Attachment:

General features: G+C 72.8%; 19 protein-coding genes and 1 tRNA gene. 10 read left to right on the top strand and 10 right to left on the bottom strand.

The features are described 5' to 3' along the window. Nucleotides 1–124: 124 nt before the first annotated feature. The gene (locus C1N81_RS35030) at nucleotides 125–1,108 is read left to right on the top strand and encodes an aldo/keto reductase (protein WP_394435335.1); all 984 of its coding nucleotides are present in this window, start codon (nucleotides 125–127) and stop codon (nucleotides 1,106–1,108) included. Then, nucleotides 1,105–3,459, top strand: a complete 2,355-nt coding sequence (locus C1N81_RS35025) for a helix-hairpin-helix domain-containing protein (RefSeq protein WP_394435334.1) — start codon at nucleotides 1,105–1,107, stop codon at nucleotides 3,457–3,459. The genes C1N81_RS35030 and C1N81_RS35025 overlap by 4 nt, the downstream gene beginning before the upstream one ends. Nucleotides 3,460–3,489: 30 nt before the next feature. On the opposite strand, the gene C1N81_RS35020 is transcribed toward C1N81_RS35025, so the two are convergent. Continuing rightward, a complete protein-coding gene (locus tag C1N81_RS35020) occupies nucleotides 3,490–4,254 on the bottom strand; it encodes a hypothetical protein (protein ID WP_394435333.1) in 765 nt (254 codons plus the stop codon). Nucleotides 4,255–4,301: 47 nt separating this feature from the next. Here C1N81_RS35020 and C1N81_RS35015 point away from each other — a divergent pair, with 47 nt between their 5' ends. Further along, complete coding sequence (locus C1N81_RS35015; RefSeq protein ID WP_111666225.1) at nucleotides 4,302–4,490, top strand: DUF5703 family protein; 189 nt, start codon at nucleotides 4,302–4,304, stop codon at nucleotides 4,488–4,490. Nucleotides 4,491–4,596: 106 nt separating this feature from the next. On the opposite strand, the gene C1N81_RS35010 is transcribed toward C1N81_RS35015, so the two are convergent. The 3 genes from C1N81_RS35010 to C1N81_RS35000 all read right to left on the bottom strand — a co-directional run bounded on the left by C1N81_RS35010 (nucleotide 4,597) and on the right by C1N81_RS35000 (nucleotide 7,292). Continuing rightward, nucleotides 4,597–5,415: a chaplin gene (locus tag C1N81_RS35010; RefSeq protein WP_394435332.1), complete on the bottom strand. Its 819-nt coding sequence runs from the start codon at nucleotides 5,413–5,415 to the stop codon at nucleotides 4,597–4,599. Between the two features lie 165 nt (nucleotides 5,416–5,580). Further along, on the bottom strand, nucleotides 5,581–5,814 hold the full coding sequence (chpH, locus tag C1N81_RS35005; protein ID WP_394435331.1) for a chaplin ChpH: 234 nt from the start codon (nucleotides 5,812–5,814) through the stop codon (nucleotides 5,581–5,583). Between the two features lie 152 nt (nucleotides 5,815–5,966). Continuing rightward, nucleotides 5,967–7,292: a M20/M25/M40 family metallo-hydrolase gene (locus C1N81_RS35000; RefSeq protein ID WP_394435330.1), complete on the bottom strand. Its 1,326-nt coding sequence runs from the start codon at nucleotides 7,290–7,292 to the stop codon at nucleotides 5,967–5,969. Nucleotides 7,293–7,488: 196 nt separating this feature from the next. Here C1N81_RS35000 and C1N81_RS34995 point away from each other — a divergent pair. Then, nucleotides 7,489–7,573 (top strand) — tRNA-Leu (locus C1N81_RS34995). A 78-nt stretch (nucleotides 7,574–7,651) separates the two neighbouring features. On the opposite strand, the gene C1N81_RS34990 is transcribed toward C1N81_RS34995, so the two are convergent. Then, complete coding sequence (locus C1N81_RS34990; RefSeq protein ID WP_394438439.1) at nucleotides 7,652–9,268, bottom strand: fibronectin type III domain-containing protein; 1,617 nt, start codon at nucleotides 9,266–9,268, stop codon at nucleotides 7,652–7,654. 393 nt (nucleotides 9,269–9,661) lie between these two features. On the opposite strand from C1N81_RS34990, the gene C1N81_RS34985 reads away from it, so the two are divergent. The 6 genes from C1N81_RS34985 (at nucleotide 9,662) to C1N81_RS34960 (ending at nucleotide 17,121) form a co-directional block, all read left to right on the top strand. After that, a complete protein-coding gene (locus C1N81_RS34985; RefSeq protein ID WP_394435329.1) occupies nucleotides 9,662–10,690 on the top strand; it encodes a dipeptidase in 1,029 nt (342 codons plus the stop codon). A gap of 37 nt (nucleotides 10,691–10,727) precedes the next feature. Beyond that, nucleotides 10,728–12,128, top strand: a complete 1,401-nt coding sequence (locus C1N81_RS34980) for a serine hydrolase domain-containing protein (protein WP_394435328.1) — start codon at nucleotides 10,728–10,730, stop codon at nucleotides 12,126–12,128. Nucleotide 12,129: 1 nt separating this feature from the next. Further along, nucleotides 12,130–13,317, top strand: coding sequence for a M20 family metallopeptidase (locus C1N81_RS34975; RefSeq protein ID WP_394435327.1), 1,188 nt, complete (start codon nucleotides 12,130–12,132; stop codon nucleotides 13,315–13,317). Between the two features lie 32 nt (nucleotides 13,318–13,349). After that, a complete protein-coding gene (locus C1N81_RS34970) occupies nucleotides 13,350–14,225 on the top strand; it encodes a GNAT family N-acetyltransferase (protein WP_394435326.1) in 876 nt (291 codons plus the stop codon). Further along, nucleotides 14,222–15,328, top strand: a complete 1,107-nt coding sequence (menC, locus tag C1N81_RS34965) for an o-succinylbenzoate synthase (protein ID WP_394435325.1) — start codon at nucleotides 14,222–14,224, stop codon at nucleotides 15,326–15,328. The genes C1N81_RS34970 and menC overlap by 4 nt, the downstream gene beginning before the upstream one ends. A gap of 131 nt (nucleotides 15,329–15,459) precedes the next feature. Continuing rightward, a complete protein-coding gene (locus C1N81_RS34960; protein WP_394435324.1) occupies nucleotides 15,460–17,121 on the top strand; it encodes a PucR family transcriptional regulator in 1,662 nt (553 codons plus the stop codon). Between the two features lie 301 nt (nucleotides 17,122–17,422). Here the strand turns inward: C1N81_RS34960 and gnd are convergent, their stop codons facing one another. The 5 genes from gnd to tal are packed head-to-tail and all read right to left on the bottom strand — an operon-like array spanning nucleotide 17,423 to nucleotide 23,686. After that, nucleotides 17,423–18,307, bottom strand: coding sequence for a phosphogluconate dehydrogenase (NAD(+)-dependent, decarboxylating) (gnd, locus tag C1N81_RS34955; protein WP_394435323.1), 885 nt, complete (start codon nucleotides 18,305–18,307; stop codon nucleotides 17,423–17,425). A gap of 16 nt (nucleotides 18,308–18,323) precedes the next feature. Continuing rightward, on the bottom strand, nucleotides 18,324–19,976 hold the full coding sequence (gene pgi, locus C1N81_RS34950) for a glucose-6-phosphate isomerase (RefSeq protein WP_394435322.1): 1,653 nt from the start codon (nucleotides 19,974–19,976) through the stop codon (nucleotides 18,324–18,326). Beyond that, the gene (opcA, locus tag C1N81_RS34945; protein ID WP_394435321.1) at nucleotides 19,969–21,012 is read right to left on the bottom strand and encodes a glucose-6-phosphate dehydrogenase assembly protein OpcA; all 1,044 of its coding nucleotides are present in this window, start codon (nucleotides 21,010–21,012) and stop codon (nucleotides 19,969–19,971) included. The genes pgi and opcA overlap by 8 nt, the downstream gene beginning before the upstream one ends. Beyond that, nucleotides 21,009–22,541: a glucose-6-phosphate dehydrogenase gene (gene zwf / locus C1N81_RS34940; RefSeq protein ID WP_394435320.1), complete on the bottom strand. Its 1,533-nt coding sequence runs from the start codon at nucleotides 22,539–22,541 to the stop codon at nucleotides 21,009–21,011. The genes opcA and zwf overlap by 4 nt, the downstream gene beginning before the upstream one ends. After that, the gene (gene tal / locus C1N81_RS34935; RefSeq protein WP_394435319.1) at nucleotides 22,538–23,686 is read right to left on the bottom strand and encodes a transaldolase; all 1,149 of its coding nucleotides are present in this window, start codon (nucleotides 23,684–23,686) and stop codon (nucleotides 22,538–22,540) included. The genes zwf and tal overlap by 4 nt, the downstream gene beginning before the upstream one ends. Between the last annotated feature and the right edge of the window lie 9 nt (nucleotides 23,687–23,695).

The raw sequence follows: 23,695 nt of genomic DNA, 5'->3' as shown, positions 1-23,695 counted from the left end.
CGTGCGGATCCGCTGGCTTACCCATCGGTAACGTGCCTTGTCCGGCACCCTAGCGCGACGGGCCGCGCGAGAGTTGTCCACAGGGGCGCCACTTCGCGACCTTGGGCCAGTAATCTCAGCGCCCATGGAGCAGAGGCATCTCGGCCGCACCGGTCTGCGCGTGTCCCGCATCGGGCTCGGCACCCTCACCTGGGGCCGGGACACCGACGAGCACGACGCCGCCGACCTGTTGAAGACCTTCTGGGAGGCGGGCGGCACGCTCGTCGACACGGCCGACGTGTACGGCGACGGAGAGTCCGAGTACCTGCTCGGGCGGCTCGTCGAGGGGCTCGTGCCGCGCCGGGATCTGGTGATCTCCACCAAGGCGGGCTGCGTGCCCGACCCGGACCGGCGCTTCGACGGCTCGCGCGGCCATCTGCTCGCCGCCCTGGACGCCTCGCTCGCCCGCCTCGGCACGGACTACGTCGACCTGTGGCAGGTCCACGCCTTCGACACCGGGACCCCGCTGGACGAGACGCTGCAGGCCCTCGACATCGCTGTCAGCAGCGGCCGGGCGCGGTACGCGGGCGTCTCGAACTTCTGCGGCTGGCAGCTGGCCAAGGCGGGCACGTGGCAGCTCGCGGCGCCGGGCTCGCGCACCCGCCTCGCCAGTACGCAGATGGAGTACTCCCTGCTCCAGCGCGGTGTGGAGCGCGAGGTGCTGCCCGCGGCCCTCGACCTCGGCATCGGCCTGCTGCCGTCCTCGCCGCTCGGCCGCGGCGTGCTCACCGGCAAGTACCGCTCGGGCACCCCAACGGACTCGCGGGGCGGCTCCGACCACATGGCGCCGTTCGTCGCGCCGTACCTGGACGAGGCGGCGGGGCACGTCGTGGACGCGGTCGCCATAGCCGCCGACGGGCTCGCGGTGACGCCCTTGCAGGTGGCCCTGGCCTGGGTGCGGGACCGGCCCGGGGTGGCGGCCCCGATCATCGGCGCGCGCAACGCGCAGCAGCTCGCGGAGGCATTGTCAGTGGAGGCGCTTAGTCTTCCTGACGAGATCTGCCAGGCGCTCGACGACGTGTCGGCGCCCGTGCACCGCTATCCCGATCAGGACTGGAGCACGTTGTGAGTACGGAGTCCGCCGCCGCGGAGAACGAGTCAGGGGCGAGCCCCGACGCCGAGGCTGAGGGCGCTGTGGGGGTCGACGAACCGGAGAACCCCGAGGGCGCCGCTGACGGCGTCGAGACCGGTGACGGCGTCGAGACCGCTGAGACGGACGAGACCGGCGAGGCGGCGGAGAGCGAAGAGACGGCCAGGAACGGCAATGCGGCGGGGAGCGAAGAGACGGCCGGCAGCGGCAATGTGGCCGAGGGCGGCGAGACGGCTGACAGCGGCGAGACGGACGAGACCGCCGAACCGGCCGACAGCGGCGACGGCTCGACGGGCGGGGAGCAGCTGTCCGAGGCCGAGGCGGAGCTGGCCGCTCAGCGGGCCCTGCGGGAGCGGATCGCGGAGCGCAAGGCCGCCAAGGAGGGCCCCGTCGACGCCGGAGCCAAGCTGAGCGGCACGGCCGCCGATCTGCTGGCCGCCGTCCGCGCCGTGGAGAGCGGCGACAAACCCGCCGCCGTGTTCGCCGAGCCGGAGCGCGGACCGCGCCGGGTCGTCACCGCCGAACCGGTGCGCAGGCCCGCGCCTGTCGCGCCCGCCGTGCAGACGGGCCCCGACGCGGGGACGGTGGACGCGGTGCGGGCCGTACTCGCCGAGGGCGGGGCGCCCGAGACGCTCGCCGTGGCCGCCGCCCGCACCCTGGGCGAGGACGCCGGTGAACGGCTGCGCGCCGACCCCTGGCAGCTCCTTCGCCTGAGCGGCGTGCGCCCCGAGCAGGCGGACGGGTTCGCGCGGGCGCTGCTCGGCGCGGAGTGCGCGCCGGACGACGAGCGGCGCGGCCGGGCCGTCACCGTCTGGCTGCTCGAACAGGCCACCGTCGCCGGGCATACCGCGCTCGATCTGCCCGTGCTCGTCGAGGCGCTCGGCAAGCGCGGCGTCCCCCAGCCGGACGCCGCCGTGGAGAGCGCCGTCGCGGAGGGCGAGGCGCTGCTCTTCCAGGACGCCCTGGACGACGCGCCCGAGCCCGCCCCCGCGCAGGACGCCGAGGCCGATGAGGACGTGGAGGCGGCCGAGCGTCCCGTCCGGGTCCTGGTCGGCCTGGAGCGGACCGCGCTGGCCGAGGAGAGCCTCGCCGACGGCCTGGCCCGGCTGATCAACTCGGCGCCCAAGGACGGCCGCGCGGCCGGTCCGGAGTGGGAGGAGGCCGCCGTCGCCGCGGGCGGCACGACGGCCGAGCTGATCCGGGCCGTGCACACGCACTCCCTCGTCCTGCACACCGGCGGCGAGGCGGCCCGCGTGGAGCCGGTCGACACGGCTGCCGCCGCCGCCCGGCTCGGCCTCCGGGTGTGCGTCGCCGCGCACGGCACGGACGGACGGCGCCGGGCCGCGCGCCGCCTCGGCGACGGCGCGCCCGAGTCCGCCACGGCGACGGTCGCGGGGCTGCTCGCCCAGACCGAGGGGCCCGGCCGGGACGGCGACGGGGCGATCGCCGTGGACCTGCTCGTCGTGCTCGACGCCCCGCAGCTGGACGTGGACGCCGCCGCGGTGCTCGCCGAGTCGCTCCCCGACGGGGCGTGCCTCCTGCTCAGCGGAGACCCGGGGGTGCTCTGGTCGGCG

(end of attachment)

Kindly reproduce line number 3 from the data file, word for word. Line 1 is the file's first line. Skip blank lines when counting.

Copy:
The raw sequence follows: 23,695 nt of genomic DNA, 5'->3' as shown, positions 1-23,695 counted from the left end.